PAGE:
Although photocatalytic decomposition of dye using a twodimensional photocatalytic film may not be advantageous compared to a slurry-type photocatalytic reactor in this study, the two-dimensional structure can be applied to photocatalytic water splitting for hydrogen production [31,32]. Recently, bandgap engineering of photocatalytic materials has been actively conducted using various kinds of materials including graphene, chalcogenides, and carbon nitrides. The heterojunction structures of these materials are advantageous to facilitate charge transfer and photocatalytic activity of two-dimensional photocatalysts. Thus, more studies using two-dimensional photocatalysts are still necessary to focus on the interfacial engineering of photocatalytic films, which can be considered in future works.
Thus far, the synthesis of porous ceramic particles by electrospray-assisted self-assembly was discussed by emphasizing the applications of superhydrophobic surfaces and wastewater treatment by photocatalytic decomposition. Droplet-assisted synthesis of functional particles also can be carried out effectively using a complex fluid system such as in the case of emulsions [33,34]. However, the aerosol-based self-organization method using the electrospray or electrospinning apparatus can be more advantageous for an economic synthesis of porous ceramic particles with various functionalities because an expensive continuous phase is required in emulsion-assisted self-assembly approaches [35]. Compared to the relatively large scale and complicated equipment in spray pyrolysis reactors or spray dryers for the generation of aerosol droplets, the electrospray or spray forming technique can be used in a relatively straightforward manner, which is useful for laboratory-scale tests and further scale-up [36]. To enhance the production yield during the electrospray process, multi-nozzle systems can be considered for multiple protrusions of droplets, which can be considered as new research.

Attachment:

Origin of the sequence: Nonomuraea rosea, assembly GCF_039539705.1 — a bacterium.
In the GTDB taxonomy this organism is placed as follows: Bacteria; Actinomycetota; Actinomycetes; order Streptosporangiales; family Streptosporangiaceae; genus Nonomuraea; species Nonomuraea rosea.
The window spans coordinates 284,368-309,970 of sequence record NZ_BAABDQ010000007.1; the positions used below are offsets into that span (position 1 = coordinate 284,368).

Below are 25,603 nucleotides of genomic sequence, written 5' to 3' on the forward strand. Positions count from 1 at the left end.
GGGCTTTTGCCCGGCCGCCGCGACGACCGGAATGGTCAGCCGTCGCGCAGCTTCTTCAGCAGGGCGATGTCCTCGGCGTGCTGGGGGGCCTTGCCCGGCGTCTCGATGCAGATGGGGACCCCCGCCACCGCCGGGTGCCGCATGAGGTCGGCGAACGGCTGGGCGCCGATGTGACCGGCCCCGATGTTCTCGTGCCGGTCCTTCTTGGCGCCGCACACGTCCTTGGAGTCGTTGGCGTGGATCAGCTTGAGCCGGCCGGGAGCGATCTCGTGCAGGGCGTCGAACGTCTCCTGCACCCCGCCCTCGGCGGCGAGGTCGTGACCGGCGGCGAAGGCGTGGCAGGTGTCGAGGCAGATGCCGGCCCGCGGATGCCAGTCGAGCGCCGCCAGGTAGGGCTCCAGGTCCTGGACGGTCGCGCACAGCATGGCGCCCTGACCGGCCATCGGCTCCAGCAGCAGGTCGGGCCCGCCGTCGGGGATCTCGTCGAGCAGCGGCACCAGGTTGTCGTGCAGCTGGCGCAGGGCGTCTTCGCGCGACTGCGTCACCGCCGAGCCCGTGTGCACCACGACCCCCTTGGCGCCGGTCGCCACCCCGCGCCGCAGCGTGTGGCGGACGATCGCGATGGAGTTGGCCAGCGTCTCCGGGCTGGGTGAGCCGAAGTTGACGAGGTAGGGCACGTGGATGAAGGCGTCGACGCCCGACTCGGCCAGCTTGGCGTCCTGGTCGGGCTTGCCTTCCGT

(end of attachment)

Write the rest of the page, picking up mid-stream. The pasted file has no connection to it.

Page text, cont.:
4. CONCLUSIONS